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The life aloft PDF Print E-mail
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Written by Carol Pomeday   
Wednesday, 16 September 2009 22:08
Peter Didier loves flying so much that he built his own airport, so it’s natural that his son Tom has caught the flying bug and is about to join the ranks of licensed pilots.

“The biggest day in a pilot’s life is when he solos,” pilot and real-estate agent Peter Didier said as he stood near his two planes — a 1957 Cessna and a 1967 Piper Cherokee — outside the hanger at his Town of Port Washington farm.

It’s been more than 30 years since Peter had his first exhilarating solo flight, but he watched proudly two weeks ago as his son Tom climbed into the cockpit by himself and took off into the sky.

“Your first solo is like getting married, except you can only do it once,” Peter said.

A ceremony accompanies that flight — the pilot’s shirttail is cut off and he wears the short shirt all day, a proud sign he’s cut loose from his instructor.

“Once you’ve done it, there is a feeling of accomplishment. It’s kind of addictive,” said Tom, who flew solo three times last week.

“I kept looking at the seat next to me and Fred (Vogt, his instructor) wasn’t there. You learn to fly real quick (when you’re alone). I was nervous, but once you land the first time, it’s OK.”

The first solo flight is akin to getting a temporary driver’s license. Tom must navigate with instruments, fly at night and fly solo for a longer distance before he can get his license and have passengers in his plane. He hopes to accomplish that in a couple months.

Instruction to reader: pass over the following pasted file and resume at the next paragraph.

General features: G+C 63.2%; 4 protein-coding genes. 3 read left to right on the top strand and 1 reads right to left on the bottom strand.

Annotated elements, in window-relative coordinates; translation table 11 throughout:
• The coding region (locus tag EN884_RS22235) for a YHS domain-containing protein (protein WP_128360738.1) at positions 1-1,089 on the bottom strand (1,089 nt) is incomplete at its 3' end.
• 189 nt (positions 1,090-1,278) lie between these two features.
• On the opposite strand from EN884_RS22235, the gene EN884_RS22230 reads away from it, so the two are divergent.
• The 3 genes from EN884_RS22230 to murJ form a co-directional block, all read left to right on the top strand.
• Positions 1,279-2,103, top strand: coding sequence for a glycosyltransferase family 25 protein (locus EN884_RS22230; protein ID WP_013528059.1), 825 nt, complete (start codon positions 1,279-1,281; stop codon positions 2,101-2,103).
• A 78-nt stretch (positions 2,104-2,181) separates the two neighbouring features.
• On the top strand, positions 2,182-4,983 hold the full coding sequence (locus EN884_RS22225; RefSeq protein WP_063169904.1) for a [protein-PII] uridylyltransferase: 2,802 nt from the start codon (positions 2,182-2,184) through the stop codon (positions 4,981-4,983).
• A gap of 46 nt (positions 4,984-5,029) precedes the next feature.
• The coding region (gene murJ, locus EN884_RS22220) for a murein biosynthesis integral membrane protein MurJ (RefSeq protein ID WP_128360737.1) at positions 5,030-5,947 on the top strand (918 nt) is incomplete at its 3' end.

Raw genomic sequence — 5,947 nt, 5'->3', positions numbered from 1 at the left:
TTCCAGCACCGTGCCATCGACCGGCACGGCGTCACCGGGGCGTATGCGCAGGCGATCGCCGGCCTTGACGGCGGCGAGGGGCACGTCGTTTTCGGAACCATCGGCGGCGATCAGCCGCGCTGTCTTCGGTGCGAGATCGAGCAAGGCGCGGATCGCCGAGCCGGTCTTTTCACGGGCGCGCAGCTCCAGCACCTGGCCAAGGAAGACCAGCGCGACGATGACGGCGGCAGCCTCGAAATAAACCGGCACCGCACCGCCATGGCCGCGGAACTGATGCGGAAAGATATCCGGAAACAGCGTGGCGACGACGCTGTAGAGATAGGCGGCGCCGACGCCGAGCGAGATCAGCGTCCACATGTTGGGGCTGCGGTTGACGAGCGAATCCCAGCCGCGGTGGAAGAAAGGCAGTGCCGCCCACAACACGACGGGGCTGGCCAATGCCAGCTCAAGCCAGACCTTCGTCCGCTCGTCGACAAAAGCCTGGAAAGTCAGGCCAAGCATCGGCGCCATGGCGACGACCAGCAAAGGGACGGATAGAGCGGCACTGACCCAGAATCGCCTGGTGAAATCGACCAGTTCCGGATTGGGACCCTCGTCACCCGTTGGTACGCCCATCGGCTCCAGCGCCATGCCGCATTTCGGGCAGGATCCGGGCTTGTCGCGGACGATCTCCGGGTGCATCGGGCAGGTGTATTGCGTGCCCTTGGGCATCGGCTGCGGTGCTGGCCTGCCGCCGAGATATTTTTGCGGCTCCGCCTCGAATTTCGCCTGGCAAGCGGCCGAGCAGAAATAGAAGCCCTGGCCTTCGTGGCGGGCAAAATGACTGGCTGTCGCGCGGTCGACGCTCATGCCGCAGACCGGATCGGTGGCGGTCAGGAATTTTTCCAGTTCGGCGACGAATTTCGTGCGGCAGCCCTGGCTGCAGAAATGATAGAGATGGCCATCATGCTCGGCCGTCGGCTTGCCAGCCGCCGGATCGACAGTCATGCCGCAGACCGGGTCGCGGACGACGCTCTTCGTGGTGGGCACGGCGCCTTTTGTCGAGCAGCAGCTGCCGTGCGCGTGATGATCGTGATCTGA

Tom must notify Vogt, who lives in  the Town of Holland, of his flight plan until he gets his license.

Otherwise, he’s free to take off and land on the grass airstrip that runs parallel to a cornfield on his parents’ farm.

Tom and his brothers Mike, Dave and Joe, who died five years ago in a snowmobile accident, grew up flying in their father’s plane. So far, only Tom is getting a pilot’s license.

“After I soloed, I asked myself why I waited so long,” Tom said. “I like flying over the lake and watching the sailboats. You can see how the colors of the lake change.”

Peter first envisioned an airfield on the property when he was in high school and saw a plane land in the cow pasture on his parents’ farm and taxi to the barn.

His father Nick jumped out, put some clothes in a suitcase, and he and a friend flew to General Mitchell International Airport in Milwaukee to catch a plane to New York to see the Milwaukee Braves play in the World Series.

“I thought that was really cool seeing an airplane land in the field,” Peter said.

He took his first flying lesson when he was 16 and a student at Port Washington High School.

“It’s a neat feeling being up there and, with you in control, watching the earth slipping away. You can’t be a bird, but it’s the closest thing to being one,” Peter said.

“It’s totally different than flying in an airliner.”


When Peter went to college, he intermittantly took lessons. It wasn’t until he got married and he and his wife Pat moved to the family farmstead that he came serious about flying.